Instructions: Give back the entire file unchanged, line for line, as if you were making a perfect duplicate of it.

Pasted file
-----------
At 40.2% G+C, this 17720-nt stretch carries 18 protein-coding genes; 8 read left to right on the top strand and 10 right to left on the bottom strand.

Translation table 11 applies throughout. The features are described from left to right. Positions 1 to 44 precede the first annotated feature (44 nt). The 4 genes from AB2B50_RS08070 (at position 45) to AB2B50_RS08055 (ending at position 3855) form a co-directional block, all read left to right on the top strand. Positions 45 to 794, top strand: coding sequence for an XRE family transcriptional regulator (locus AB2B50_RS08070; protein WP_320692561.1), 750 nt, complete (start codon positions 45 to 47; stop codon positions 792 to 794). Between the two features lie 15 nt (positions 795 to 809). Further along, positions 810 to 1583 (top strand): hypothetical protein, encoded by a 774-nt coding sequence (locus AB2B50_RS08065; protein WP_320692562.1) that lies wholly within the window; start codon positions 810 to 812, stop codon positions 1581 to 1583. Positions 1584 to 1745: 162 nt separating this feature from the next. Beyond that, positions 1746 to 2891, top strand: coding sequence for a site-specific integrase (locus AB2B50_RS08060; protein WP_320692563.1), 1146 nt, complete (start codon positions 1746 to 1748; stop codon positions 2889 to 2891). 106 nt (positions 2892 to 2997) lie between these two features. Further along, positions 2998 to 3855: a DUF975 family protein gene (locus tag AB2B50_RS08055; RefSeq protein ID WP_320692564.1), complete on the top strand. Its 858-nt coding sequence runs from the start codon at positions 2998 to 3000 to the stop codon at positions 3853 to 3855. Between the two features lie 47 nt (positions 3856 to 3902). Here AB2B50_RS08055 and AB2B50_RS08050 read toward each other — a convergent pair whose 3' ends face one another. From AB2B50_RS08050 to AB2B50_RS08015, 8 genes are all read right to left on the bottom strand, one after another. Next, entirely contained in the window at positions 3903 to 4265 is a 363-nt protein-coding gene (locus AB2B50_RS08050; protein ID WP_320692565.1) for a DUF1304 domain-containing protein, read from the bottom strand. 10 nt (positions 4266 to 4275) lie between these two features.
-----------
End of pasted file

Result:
At 40.2% G+C, this 17720-nt stretch carries 18 protein-coding genes; 8 read left to right on the top strand and 10 right to left on the bottom strand.

Translation table 11 applies throughout. The features are described from left to right. Positions 1 to 44 precede the first annotated feature (44 nt). The 4 genes from AB2B50_RS08070 (at position 45) to AB2B50_RS08055 (ending at position 3855) form a co-directional block, all read left to right on the top strand. Positions 45 to 794, top strand: coding sequence for an XRE family transcriptional regulator (locus AB2B50_RS08070; protein WP_320692561.1), 750 nt, complete (start codon positions 45 to 47; stop codon positions 792 to 794). Between the two features lie 15 nt (positions 795 to 809). Further along, positions 810 to 1583 (top strand): hypothetical protein, encoded by a 774-nt coding sequence (locus AB2B50_RS08065; protein WP_320692562.1) that lies wholly within the window; start codon positions 810 to 812, stop codon positions 1581 to 1583. Positions 1584 to 1745: 162 nt separating this feature from the next. Beyond that, positions 1746 to 2891, top strand: coding sequence for a site-specific integrase (locus AB2B50_RS08060; protein WP_320692563.1), 1146 nt, complete (start codon positions 1746 to 1748; stop codon positions 2889 to 2891). 106 nt (positions 2892 to 2997) lie between these two features. Further along, positions 2998 to 3855: a DUF975 family protein gene (locus tag AB2B50_RS08055; RefSeq protein ID WP_320692564.1), complete on the top strand. Its 858-nt coding sequence runs from the start codon at positions 2998 to 3000 to the stop codon at positions 3853 to 3855. Between the two features lie 47 nt (positions 3856 to 3902). Here AB2B50_RS08055 and AB2B50_RS08050 read toward each other — a convergent pair whose 3' ends face one another. From AB2B50_RS08050 to AB2B50_RS08015, 8 genes are all read right to left on the bottom strand, one after another. Next, entirely contained in the window at positions 3903 to 4265 is a 363-nt protein-coding gene (locus AB2B50_RS08050; protein ID WP_320692565.1) for a DUF1304 domain-containing protein, read from the bottom strand. 10 nt (positions 4266 to 4275) lie between these two features.